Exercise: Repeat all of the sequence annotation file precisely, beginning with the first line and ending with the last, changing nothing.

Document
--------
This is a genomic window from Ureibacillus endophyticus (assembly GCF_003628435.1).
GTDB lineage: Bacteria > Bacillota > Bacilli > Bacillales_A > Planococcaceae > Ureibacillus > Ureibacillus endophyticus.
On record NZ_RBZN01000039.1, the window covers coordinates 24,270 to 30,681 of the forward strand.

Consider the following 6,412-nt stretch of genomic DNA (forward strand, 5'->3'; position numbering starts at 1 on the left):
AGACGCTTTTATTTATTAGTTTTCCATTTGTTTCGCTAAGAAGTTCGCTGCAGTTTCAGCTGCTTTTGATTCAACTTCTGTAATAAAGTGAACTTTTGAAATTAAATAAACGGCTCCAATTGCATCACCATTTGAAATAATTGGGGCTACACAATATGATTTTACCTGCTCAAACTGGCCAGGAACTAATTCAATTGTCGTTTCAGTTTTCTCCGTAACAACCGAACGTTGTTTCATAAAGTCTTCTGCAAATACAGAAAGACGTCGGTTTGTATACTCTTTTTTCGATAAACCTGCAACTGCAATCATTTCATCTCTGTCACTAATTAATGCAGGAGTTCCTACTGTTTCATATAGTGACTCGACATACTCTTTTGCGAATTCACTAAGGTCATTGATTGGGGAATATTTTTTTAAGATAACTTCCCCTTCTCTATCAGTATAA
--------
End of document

This is a genomic window from Ureibacillus endophyticus (assembly GCF_003628435.1).
GTDB lineage: Bacteria > Bacillota > Bacilli > Bacillales_A > Planococcaceae > Ureibacillus > Ureibacillus endophyticus.
On record NZ_RBZN01000039.1, the window covers coordinates 24,270 to 30,681 of the forward strand.

Consider the following 6,412-nt stretch of genomic DNA (forward strand, 5'->3'; position numbering starts at 1 on the left):
AGACGCTTTTATTTATTAGTTTTCCATTTGTTTCGCTAAGAAGTTCGCTGCAGTTTCAGCTGCTTTTGATTCAACTTCTGTAATAAAGTGAACTTTTGAAATTAAATAAACGGCTCCAATTGCATCACCATTTGAAATAATTGGGGCTACACAATATGATTTTACCTGCTCAAACTGGCCAGGAACTAATTCAATTGTCGTTTCAGTTTTCTCCGTAACAACCGAACGTTGTTTCATAAAGTCTTCTGCAAATACAGAAAGACGTCGGTTTGTATACTCTTTTTTCGATAAACCTGCAACTGCAATCATTTCATCTCTGTCACTAATTAATGCAGGAGTTCCTACTGTTTCATATAGTGACTCGACATACTCTTTTGCGAATTCACTAAGGTCATTGATTGGGGAATATTTTTTTAAGATAACTTCCCCTTCTCTATCAGTATAA